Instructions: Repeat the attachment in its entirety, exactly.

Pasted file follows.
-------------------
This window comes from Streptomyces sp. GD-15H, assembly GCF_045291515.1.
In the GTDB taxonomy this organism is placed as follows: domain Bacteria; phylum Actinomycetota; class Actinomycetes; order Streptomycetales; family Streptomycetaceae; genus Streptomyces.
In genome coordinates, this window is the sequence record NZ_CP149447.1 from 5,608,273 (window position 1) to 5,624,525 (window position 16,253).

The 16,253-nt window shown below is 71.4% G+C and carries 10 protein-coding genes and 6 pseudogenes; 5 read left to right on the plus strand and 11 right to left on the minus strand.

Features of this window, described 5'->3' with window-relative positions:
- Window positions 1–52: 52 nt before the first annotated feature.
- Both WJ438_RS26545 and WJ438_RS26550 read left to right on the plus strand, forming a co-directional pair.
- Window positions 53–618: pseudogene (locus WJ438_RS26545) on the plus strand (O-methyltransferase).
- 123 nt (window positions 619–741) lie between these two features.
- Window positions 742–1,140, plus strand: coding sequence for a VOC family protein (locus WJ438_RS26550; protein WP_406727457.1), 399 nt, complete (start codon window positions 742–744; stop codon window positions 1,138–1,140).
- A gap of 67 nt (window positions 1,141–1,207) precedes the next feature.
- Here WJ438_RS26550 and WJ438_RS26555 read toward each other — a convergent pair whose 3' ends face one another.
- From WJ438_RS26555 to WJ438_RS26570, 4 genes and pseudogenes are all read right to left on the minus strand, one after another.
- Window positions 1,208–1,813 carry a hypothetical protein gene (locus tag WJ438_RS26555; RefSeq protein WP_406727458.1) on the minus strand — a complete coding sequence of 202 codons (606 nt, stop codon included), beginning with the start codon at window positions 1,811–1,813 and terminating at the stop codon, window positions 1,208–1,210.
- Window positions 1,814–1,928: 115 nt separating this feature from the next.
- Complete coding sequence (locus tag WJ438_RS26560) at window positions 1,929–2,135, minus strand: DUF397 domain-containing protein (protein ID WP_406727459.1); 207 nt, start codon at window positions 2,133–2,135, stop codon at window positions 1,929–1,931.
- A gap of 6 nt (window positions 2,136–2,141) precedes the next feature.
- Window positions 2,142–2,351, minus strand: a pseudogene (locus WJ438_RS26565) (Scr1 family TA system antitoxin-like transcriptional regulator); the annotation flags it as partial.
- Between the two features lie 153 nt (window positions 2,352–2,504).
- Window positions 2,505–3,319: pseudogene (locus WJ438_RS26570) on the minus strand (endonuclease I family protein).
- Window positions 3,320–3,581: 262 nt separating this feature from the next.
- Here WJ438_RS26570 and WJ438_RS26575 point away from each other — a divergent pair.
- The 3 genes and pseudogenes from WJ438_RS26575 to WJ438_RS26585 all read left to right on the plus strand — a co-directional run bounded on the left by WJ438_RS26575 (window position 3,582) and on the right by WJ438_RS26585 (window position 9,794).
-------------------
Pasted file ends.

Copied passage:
This window comes from Streptomyces sp. GD-15H, assembly GCF_045291515.1.
In the GTDB taxonomy this organism is placed as follows: domain Bacteria; phylum Actinomycetota; class Actinomycetes; order Streptomycetales; family Streptomycetaceae; genus Streptomyces.
In genome coordinates, this window is the sequence record NZ_CP149447.1 from 5,608,273 (window position 1) to 5,624,525 (window position 16,253).

The 16,253-nt window shown below is 71.4% G+C and carries 10 protein-coding genes and 6 pseudogenes; 5 read left to right on the plus strand and 11 right to left on the minus strand.

Features of this window, described 5'->3' with window-relative positions:
- Window positions 1–52: 52 nt before the first annotated feature.
- Both WJ438_RS26545 and WJ438_RS26550 read left to right on the plus strand, forming a co-directional pair.
- Window positions 53–618: pseudogene (locus WJ438_RS26545) on the plus strand (O-methyltransferase).
- 123 nt (window positions 619–741) lie between these two features.
- Window positions 742–1,140, plus strand: coding sequence for a VOC family protein (locus WJ438_RS26550; protein WP_406727457.1), 399 nt, complete (start codon window positions 742–744; stop codon window positions 1,138–1,140).
- A gap of 67 nt (window positions 1,141–1,207) precedes the next feature.
- Here WJ438_RS26550 and WJ438_RS26555 read toward each other — a convergent pair whose 3' ends face one another.
- From WJ438_RS26555 to WJ438_RS26570, 4 genes and pseudogenes are all read right to left on the minus strand, one after another.
- Window positions 1,208–1,813 carry a hypothetical protein gene (locus tag WJ438_RS26555; RefSeq protein WP_406727458.1) on the minus strand — a complete coding sequence of 202 codons (606 nt, stop codon included), beginning with the start codon at window positions 1,811–1,813 and terminating at the stop codon, window positions 1,208–1,210.
- Window positions 1,814–1,928: 115 nt separating this feature from the next.
- Complete coding sequence (locus tag WJ438_RS26560) at window positions 1,929–2,135, minus strand: DUF397 domain-containing protein (protein ID WP_406727459.1); 207 nt, start codon at window positions 2,133–2,135, stop codon at window positions 1,929–1,931.
- A gap of 6 nt (window positions 2,136–2,141) precedes the next feature.
- Window positions 2,142–2,351, minus strand: a pseudogene (locus WJ438_RS26565) (Scr1 family TA system antitoxin-like transcriptional regulator); the annotation flags it as partial.
- Between the two features lie 153 nt (window positions 2,352–2,504).
- Window positions 2,505–3,319: pseudogene (locus WJ438_RS26570) on the minus strand (endonuclease I family protein).
- Window positions 3,320–3,581: 262 nt separating this feature from the next.
- Here WJ438_RS26570 and WJ438_RS26575 point away from each other — a divergent pair.
- The 3 genes and pseudogenes from WJ438_RS26575 to WJ438_RS26585 all read left to right on the plus strand — a co-directional run bounded on the left by WJ438_RS26575 (window position 3,582) and on the right by WJ438_RS26585 (window position 9,794).